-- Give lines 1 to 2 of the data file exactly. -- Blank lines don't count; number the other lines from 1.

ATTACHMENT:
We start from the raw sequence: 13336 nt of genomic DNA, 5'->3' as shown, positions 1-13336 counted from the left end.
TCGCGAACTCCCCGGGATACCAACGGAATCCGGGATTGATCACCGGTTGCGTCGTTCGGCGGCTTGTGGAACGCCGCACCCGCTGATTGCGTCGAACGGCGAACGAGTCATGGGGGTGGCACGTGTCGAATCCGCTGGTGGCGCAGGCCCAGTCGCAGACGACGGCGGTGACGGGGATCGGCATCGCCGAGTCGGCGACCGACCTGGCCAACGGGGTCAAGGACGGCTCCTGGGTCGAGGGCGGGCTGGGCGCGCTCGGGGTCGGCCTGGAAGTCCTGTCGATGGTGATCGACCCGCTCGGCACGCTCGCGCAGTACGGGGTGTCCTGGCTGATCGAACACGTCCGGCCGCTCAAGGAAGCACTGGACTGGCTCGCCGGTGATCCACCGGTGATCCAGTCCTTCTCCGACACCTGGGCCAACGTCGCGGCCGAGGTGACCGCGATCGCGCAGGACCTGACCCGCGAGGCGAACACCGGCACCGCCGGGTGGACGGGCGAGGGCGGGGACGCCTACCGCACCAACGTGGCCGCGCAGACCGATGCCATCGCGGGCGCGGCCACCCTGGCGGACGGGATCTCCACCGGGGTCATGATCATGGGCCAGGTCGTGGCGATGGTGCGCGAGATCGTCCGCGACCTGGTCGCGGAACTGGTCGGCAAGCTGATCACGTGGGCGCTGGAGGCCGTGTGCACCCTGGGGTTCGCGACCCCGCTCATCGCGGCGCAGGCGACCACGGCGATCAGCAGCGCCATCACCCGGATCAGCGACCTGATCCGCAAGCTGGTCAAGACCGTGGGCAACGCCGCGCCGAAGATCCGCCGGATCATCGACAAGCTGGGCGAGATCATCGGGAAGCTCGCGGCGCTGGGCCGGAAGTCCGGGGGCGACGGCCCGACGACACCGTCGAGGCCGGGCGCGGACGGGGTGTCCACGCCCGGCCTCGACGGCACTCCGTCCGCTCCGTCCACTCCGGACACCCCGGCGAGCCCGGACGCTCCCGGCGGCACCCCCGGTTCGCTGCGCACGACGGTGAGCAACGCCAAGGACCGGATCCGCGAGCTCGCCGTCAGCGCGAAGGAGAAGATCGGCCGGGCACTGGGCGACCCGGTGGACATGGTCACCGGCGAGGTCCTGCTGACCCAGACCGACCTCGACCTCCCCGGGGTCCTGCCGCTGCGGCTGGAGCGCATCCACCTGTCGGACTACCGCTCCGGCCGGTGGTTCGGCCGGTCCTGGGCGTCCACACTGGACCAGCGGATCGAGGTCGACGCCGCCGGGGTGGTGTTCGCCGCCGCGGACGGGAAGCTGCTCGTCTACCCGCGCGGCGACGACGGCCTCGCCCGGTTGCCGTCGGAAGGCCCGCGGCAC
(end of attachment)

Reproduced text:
We start from the raw sequence: 13336 nt of genomic DNA, 5'->3' as shown, positions 1-13336 counted from the left end.
TCGCGAACTCCCCGGGATACCAACGGAATCCGGGATTGATCACCGGTTGCGTCGTTCGGCGGCTTGTGGAACGCCGCACCCGCTGATTGCGTCGAACGGCGAACGAGTCATGGGGGTGGCACGTGTCGAATCCGCTGGTGGCGCAGGCCCAGTCGCAGACGACGGCGGTGACGGGGATCGGCATCGCCGAGTCGGCGACCGACCTGGCCAACGGGGTCAAGGACGGCTCCTGGGTCGAGGGCGGGCTGGGCGCGCTCGGGGTCGGCCTGGAAGTCCTGTCGATGGTGATCGACCCGCTCGGCACGCTCGCGCAGTACGGGGTGTCCTGGCTGATCGAACACGTCCGGCCGCTCAAGGAAGCACTGGACTGGCTCGCCGGTGATCCACCGGTGATCCAGTCCTTCTCCGACACCTGGGCCAACGTCGCGGCCGAGGTGACCGCGATCGCGCAGGACCTGACCCGCGAGGCGAACACCGGCACCGCCGGGTGGACGGGCGAGGGCGGGGACGCCTACCGCACCAACGTGGCCGCGCAGACCGATGCCATCGCGGGCGCGGCCACCCTGGCGGACGGGATCTCCACCGGGGTCATGATCATGGGCCAGGTCGTGGCGATGGTGCGCGAGATCGTCCGCGACCTGGTCGCGGAACTGGTCGGCAAGCTGATCACGTGGGCGCTGGAGGCCGTGTGCACCCTGGGGTTCGCGACCCCGCTCATCGCGGCGCAGGCGACCACGGCGATCAGCAGCGCCATCACCCGGATCAGCGACCTGATCCGCAAGCTGGTCAAGACCGTGGGCAACGCCGCGCCGAAGATCCGCCGGATCATCGACAAGCTGGGCGAGATCATCGGGAAGCTCGCGGCGCTGGGCCGGAAGTCCGGGGGCGACGGCCCGACGACACCGTCGAGGCCGGGCGCGGACGGGGTGTCCACGCCCGGCCTCGACGGCACTCCGTCCGCTCCGTCCACTCCGGACACCCCGGCGAGCCCGGACGCTCCCGGCGGCACCCCCGGTTCGCTGCGCACGACGGTGAGCAACGCCAAGGACCGGATCCGCGAGCTCGCCGTCAGCGCGAAGGAGAAGATCGGCCGGGCACTGGGCGACCCGGTGGACATGGTCACCGGCGAGGTCCTGCTGACCCAGACCGACCTCGACCTCCCCGGGGTCCTGCCGCTGCGGCTGGAGCGCATCCACCTGTCGGACTACCGCTCCGGCCGGTGGTTCGGCCGGTCCTGGGCGTCCACACTGGACCAGCGGATCGAGGTCGACGCCGCCGGGGTGGTGTTCGCCGCCGCGGACGGGAAGCTGCTCGTCTACCCGCGCGGCGACGACGGCCTCGCCCGGTTGCCGTCGGAAGGCCCGCGGCAC